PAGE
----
Fortunately, there is an ebook version available most of the time.

For me, I like doing my reading on my iPad with the Kindle app. However, you can also read it on a kindle or even just your laptop, which I sometimes did. 

2. Note-taking

paperless student ultimate guide goodnotes

Folks, there’s no way around it — note-taking is a huge component to being a student, whether if you’re in high school, university, or graduate school. 

Most people have one notebook for each subject, or maybe a binder with tabs in it.

I personally prefer using a tabbed notebook. It’s also a bonus if the tabs are hyperlinked, meaning that if I tap on the tap, it’ll instantly take me to that notebook section. 

I use a 12-tab digital notebook with folders you can find in our shop.

There are 36 note page templates — it’s designed for the top student and is great for those in STEM, the liberal arts, social sciences, and more.

The digital notebook is available in grey and pink.

3. Using flashcards

I remember making hundreds of flashcards, using it for a week or two, and then throwing it away once the exam was over.

Thinking back, it was a big waste of paper, but using flashcards truly helped me memorize concepts and information.

Luckily, now, you can create flashcards digitally and still reap the same benefits. 

You can use Quizlet, which is an application/website that allows you to create digital flashcards.

4. Using Sticky Notes and Stickers in my notes/planner/journal

I was a big fan of paper sticky notes to help remind me to do certain tasks. It helped me highlight key points and served as reminders.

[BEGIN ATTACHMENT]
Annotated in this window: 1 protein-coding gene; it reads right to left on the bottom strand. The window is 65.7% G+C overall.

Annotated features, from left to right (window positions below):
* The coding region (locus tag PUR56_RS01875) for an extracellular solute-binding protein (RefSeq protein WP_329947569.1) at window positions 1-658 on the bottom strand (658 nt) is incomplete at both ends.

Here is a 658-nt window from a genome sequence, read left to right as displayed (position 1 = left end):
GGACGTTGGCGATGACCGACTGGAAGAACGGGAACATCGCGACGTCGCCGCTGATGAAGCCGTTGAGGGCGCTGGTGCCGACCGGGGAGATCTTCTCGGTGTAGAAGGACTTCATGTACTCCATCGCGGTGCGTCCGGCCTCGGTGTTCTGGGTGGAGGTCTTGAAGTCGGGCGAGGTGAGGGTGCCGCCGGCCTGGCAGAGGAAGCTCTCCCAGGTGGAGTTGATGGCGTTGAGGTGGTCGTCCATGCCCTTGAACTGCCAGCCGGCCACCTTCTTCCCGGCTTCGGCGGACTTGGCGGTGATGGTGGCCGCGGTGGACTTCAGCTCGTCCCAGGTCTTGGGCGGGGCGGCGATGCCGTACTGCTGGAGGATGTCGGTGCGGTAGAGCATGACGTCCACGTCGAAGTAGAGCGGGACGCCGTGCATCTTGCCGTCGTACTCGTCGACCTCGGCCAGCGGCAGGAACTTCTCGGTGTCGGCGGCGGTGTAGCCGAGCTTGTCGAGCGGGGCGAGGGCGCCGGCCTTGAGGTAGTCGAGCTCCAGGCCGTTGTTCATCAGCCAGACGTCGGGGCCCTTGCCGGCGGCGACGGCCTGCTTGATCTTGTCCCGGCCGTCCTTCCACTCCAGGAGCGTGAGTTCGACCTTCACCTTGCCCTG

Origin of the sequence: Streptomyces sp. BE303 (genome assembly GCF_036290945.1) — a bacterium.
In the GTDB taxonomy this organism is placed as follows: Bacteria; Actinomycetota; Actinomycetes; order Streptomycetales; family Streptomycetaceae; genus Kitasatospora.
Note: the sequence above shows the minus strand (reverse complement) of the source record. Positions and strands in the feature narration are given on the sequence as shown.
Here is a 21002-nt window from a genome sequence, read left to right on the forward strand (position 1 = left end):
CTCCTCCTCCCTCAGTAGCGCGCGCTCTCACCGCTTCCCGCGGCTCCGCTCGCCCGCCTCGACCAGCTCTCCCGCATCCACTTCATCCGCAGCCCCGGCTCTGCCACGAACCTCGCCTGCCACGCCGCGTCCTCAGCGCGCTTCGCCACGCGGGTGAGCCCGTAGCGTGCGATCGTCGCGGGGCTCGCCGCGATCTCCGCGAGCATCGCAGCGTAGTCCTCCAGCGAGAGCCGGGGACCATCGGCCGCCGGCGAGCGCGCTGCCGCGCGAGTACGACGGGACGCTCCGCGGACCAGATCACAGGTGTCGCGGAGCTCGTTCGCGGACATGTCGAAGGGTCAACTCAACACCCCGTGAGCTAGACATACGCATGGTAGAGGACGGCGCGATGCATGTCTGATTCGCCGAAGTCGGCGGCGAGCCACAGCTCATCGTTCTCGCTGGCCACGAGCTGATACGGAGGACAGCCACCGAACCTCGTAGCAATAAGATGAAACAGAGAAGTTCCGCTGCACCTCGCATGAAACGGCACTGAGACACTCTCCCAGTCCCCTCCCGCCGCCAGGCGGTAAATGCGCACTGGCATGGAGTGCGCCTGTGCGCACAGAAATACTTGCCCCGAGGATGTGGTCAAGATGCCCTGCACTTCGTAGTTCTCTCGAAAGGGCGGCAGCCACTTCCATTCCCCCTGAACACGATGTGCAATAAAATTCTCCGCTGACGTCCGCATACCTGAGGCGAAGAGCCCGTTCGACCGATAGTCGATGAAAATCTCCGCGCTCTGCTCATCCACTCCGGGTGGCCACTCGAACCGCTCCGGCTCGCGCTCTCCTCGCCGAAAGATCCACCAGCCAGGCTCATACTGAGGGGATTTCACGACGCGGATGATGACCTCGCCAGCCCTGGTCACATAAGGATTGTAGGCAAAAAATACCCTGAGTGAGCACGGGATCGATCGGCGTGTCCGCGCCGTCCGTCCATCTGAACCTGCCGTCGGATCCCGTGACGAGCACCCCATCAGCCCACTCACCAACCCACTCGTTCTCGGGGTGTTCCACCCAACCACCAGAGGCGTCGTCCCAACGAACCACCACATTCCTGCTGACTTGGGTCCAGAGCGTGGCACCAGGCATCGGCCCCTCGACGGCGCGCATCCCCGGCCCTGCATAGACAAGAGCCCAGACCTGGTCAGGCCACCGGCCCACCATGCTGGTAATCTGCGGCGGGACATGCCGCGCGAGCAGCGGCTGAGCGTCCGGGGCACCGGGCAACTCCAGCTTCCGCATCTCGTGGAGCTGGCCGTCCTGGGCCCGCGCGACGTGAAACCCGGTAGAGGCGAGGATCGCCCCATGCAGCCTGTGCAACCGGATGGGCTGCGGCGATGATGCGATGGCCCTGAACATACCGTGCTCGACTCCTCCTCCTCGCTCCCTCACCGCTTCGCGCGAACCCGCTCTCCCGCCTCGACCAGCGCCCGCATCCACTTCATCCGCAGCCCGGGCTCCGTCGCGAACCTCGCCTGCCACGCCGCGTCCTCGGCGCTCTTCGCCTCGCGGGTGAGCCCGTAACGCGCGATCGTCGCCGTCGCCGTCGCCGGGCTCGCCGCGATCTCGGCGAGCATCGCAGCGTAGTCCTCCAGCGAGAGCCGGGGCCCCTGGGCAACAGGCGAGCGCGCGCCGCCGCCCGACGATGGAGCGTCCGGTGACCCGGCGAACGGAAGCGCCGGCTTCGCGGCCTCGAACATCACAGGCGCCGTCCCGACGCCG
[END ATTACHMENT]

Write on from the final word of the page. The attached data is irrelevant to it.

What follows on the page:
You might think that you can’t use paper sticky notes and stickers now that you’re a paperless student.

But luckily, there is a digital alternative!

Let me introduce you to digital stickers and sticky notes if you haven’t heard about them before.

I love using digital sticky notes and stickers in my notes, planners, and journals to drill things down and to make certain things really stand out.

I designed minimalist sticky notes in 5 colors with 6 cute designs! I use these in my notes, digital planners, journals, and anywhere I could really.

5. Digital Planning 

Some of you may know this, but I love planners and was an avid paper planner not too long ago.

However, it was hard to justify spending $50 on a paper planner that only got to use once.

When I heard about digital planning, I knew it was something I had to try.

And I’m so glad that I did. It’s honestly one of the best things I did for my productivity and using a digital planner helps me live an intentional life.

Level up your Paperless Student game

To excel as a top student, paperless or not, you need to stay on top of all your assignments, exams, projects, and more.

As someone who is paperless, the best way to do this is to use an efficient and effective digital planner.

I use an Academic Weekly Digital Planner for my academic needs.

It’s a weekly academic digital planner for top students, currently available in both grey and pink!

This planner will help you efficiently plan out your weeks so you can excel as a student and ultimately, in your life.

There are pages to create a study plan, track your assignments, projects, and more. Your planner is like your coach — it will keep you on track, as well as look after your wellness and goals. 

If you’re ready to go paperless and take your academics to the next level, I strongly urge you to take action today.

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More Paperless Student Resources and Blog posts:

13 Ways to use your iPad for School and Studying (Study Apps/Resources Included)

9 Useful iPad Note-taking Tips That’ll Bring Your Notes To the Next Level